The bill was introduced as an anti-discrimination measure after a couple of chain restaurants announced a credit card-only policy.
Kenney administration officials who testified at the hearing were split on the bill. Human Relations Commission Director Rue Landau supports it.
"A significant number of Philadelphia residents who are unbanked or underbanked for a variety of social and financial reasons have been excluded from doing business with cashless establishments," said Landau.
Bill co-sponsor Maria Quiñones-Sanchez fears the credit card-only policies deny access to people who don't have the wherewithal or the credit rating to get a card.
"Sending a message that everyone is welcome is hugely important as a city," she explained, "and I don't want anyone to feel excluded anywhere."
But Deputy Commerce Director Sylvie Gallier Howard said the department would prefer that the bill go no further.
"We're not well known as a place to bring your business to innovate or invest in," she said. "This is going to make us look like a less attractive place to innovate because we put barriers around innovation."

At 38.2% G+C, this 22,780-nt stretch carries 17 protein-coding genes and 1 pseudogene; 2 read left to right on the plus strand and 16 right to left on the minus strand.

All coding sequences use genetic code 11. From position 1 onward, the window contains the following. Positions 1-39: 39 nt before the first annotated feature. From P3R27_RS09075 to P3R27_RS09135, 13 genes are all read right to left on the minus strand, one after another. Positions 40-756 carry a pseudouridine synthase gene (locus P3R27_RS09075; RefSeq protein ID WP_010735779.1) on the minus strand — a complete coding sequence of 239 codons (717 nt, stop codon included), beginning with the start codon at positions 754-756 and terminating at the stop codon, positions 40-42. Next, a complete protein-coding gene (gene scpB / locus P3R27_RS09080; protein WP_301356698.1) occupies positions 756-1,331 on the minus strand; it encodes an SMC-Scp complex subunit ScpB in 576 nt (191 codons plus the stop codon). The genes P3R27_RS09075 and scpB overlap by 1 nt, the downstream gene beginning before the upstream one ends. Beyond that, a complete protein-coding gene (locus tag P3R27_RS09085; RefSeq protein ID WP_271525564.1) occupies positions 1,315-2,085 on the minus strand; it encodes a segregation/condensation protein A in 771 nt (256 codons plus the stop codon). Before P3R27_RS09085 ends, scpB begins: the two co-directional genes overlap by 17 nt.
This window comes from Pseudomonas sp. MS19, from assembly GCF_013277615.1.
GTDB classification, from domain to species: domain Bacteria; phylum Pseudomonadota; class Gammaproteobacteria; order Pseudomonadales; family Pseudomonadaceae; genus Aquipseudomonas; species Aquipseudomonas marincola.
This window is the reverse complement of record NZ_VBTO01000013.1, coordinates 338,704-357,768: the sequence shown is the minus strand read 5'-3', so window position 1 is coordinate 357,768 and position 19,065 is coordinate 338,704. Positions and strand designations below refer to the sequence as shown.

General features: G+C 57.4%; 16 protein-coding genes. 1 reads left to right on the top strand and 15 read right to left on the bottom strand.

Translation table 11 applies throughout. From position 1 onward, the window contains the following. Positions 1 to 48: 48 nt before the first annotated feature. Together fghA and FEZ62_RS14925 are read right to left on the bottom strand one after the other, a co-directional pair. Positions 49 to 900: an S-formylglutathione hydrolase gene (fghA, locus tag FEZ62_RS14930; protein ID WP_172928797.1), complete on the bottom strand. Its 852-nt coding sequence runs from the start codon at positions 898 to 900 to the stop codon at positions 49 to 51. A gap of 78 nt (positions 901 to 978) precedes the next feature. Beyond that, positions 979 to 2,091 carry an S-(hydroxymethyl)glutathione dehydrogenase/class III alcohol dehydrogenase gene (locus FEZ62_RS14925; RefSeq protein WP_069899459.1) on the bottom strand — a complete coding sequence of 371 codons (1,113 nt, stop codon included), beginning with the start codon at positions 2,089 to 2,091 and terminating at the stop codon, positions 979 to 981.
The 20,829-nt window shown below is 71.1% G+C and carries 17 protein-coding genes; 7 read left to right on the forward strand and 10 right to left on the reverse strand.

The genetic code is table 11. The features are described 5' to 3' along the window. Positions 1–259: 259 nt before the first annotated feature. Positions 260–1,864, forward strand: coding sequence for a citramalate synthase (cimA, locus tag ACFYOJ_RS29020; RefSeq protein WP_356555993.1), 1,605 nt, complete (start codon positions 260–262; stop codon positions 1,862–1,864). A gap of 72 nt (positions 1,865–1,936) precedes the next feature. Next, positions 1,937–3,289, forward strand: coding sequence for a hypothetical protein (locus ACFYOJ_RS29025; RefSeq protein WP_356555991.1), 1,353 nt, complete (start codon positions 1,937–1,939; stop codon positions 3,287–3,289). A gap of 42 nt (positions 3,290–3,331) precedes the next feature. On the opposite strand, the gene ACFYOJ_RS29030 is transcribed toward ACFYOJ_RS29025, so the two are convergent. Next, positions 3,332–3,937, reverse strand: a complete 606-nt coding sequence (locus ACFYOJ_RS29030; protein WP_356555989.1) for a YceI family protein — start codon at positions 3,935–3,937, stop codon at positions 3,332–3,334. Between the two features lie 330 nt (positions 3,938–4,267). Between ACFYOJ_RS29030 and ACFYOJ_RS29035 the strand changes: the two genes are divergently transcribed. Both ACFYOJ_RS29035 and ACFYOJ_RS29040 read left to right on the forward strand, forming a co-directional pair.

Howard noted there are nine national businesses that have adopted cashless sales, but only a few are in Philadelphia. But then, she noted, there's the city itself.
"You cannot use cash or a personal check to get married, and there's other fees and permits where we don't accept cash," she said, "so we're telling businesses they can't, but we do the same thing."
Howard hopes the bill will be just a pause to help the city better prepare for cashless enterprises.
Howard opposes the bill but hopes the department can accept it as a pause while the city helps residents find a way to participate in cashless commerce.
"Modernization is going to happen with or without Philadelphia," she added, "and we want to be part of it."
Landau also agreed the real problem is getting the underserved better access to banking and credit.